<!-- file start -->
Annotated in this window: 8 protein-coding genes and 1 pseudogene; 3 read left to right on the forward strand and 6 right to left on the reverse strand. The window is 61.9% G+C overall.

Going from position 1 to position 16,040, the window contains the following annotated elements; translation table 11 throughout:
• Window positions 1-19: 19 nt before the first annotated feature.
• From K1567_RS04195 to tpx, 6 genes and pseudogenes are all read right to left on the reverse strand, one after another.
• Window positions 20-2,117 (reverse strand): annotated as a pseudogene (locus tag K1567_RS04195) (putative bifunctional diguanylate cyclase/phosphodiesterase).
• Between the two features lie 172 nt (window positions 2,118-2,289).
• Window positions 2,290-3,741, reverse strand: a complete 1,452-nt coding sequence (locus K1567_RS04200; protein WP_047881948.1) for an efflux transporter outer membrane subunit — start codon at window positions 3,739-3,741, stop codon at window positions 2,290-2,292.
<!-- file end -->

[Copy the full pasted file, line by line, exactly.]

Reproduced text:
Annotated in this window: 8 protein-coding genes and 1 pseudogene; 3 read left to right on the forward strand and 6 right to left on the reverse strand. The window is 61.9% G+C overall.

Going from position 1 to position 16,040, the window contains the following annotated elements; translation table 11 throughout:
• Window positions 1-19: 19 nt before the first annotated feature.
• From K1567_RS04195 to tpx, 6 genes and pseudogenes are all read right to left on the reverse strand, one after another.
• Window positions 20-2,117 (reverse strand): annotated as a pseudogene (locus tag K1567_RS04195) (putative bifunctional diguanylate cyclase/phosphodiesterase).
• Between the two features lie 172 nt (window positions 2,118-2,289).
• Window positions 2,290-3,741, reverse strand: a complete 1,452-nt coding sequence (locus K1567_RS04200; protein WP_047881948.1) for an efflux transporter outer membrane subunit — start codon at window positions 3,739-3,741, stop codon at window positions 2,290-2,292.